The Common Rock Urchin (Echinometra mathaei) is an Indo-Pacific urchin very similar to the Rock Boring Urchin (Echinometra lucunter) found in the Atlantic Ocean. They are both purplish-brown in overall color and generally grow to around 3-4" in diameter. Some of these urchins may also develop a reddish tint.
Urchins are grazers that will roam about the tank searching for food and algae on the substrate and rockwork. They will not actively eat corals, but some delicate corals may be damaged if the urchin crawls on top of them or knocks them over. Urchins have also been known to eat coralline algae desirable to some aquarists. Urchins may also occasionally feed on coralline algae that some aquarists may be trying to promote. If algae levels in the aquarium are low, urchins can be fed by attaching algae sheets to a piece of rock with a clip or rubber band.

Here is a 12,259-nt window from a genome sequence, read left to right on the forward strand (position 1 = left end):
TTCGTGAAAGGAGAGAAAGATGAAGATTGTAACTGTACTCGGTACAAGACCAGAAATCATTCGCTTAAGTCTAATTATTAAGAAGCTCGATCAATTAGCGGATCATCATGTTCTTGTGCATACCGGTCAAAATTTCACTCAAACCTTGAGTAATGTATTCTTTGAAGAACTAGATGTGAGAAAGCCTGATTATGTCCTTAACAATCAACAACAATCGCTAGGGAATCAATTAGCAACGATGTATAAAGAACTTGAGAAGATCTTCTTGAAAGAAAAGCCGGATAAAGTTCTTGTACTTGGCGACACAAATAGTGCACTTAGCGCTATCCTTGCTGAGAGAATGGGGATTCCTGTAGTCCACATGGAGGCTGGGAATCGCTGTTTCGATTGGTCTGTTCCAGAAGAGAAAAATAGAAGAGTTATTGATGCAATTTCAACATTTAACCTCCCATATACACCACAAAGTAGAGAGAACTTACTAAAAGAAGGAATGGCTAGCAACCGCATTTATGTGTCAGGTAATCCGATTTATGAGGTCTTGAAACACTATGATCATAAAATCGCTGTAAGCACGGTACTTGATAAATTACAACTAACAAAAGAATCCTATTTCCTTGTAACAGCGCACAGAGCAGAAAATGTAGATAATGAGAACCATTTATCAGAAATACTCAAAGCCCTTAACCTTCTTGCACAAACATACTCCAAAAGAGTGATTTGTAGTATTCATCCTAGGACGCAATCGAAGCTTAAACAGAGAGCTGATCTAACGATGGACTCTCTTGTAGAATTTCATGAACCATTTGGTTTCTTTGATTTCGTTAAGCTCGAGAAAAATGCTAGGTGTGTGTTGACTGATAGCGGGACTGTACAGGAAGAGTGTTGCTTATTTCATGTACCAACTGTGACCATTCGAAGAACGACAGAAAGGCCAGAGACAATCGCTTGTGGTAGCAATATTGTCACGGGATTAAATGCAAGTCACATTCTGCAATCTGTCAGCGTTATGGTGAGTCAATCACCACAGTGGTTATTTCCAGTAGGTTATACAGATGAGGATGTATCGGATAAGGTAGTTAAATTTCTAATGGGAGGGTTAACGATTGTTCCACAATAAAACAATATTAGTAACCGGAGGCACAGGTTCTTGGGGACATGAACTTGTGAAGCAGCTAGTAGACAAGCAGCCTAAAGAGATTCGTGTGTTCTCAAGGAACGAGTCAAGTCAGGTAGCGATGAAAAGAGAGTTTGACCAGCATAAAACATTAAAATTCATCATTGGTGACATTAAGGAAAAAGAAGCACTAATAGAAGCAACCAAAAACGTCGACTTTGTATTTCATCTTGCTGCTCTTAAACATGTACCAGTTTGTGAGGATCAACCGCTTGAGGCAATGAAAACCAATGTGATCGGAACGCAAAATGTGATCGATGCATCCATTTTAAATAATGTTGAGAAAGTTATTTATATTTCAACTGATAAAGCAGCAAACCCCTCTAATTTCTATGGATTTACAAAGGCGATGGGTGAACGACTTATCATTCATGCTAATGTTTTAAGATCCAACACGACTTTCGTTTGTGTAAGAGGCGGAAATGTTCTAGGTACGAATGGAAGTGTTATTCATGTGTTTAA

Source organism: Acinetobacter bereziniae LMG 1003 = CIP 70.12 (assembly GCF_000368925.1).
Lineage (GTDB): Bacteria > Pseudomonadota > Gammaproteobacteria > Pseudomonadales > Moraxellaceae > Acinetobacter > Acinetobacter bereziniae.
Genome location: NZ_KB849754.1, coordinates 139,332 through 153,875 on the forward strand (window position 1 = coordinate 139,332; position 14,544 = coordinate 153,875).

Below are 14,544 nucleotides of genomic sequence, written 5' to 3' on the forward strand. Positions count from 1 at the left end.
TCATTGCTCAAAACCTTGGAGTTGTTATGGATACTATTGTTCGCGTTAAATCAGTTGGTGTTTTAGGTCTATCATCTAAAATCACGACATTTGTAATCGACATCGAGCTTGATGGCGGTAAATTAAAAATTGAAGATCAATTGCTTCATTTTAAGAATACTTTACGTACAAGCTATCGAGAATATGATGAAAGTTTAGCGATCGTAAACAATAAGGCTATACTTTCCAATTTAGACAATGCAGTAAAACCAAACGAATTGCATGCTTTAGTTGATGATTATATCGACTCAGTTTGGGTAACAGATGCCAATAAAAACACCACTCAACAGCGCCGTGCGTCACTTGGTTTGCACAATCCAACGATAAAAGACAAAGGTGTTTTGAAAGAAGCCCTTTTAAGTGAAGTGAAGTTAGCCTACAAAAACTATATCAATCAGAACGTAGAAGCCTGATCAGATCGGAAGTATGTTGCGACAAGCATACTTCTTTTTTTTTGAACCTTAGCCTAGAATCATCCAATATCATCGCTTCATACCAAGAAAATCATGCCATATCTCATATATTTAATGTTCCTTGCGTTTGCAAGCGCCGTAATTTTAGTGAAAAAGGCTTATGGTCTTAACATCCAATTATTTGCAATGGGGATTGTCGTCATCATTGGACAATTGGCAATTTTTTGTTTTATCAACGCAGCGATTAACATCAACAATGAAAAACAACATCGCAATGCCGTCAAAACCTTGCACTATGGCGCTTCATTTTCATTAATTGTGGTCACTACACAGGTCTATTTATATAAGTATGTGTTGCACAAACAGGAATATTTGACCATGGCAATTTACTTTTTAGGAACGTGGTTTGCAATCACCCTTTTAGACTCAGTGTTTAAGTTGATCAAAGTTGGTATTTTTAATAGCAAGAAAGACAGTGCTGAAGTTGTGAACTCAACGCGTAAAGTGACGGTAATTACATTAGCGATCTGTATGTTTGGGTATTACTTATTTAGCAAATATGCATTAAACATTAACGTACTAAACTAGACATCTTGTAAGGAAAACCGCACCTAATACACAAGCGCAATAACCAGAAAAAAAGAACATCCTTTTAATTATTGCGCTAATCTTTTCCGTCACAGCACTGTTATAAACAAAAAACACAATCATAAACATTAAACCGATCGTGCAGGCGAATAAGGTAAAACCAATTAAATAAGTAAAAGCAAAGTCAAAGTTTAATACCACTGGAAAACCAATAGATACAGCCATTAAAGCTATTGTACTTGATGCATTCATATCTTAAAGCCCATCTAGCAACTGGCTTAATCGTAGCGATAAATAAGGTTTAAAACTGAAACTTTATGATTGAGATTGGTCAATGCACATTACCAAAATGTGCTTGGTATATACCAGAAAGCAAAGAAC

Some urchins are venomous, but most species are harmless to aquarists. The most common injuries from urchins happens when the aquarists bumps against an urchin and gets poked by its spines. Spines can become broken off in the skin, especially with thinner-spined urchins, so always take care around your urchin to avoid injuring it or yourself.